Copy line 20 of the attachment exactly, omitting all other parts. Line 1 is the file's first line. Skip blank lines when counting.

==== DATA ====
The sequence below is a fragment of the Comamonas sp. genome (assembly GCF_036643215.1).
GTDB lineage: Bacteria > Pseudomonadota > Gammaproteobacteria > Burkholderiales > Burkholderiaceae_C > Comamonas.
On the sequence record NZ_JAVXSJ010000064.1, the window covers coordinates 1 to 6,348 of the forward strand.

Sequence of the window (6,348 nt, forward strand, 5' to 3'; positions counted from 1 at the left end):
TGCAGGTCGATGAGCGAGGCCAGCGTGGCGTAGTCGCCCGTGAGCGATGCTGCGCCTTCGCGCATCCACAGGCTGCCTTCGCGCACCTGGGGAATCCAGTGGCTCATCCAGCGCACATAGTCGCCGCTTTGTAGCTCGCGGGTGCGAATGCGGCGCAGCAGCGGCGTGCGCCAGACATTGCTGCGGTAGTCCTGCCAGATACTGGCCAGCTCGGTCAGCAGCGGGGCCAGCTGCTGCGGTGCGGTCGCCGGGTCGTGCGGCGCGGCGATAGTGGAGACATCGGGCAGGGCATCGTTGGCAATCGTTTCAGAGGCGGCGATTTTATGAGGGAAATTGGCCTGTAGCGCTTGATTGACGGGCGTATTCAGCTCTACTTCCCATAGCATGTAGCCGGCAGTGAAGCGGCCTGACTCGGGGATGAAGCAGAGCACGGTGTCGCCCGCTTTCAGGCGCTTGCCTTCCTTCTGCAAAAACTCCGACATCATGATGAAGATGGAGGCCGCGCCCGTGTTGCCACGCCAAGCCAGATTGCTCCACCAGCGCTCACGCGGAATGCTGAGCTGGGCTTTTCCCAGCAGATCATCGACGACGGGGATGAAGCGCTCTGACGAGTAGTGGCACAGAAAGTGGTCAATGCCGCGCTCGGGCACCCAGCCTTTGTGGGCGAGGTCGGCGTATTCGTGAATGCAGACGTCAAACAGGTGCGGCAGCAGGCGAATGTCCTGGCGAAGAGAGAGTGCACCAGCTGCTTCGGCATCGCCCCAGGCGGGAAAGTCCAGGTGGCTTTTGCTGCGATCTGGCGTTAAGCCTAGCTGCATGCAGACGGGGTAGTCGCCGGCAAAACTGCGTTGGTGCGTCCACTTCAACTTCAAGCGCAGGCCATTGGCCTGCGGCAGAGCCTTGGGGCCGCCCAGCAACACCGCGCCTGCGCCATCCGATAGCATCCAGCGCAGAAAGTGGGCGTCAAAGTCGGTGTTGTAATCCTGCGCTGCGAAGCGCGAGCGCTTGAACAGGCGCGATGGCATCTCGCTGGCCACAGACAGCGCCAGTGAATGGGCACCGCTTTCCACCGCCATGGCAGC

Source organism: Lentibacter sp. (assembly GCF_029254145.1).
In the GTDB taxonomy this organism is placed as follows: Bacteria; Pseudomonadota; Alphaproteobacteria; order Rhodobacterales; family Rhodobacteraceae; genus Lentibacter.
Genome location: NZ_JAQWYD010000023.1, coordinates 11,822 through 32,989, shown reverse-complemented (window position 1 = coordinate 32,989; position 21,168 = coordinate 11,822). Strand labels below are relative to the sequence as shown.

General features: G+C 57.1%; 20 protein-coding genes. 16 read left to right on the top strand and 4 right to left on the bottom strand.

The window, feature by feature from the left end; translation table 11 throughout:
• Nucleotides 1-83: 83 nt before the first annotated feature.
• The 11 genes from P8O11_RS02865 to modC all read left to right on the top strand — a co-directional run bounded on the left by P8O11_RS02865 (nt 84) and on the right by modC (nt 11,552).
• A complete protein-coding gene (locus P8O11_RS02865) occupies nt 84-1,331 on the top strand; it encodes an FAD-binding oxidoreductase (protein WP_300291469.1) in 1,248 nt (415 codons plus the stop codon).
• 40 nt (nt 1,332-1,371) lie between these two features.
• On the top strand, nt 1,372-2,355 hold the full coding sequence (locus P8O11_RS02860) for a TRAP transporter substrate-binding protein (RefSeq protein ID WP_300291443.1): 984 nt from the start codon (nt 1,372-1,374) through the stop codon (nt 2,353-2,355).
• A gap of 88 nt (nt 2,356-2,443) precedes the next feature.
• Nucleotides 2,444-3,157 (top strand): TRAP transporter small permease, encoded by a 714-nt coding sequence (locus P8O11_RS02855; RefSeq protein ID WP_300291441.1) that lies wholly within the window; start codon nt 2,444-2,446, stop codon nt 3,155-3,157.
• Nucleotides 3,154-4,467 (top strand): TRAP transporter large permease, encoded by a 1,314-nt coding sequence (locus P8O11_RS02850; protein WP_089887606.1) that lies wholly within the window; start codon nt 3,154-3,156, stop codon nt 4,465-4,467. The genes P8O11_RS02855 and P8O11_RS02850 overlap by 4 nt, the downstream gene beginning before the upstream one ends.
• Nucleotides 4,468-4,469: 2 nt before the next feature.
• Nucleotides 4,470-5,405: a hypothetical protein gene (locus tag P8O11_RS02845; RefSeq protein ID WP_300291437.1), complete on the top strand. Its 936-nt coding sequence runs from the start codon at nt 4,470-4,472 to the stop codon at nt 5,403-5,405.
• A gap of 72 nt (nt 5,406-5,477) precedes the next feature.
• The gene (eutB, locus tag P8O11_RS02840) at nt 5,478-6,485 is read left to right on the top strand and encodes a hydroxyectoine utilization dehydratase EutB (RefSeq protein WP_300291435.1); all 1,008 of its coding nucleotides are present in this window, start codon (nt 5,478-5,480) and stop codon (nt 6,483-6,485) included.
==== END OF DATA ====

• Nucleotides 4,470-5,405: a hypothetical protein gene (locus tag P8O11_RS02845; RefSeq protein ID WP_300291437.1), complete on the top strand. Its 936-nt coding sequence runs from the start codon at nt 4,470-4,472 to the stop codon at nt 5,403-5,405.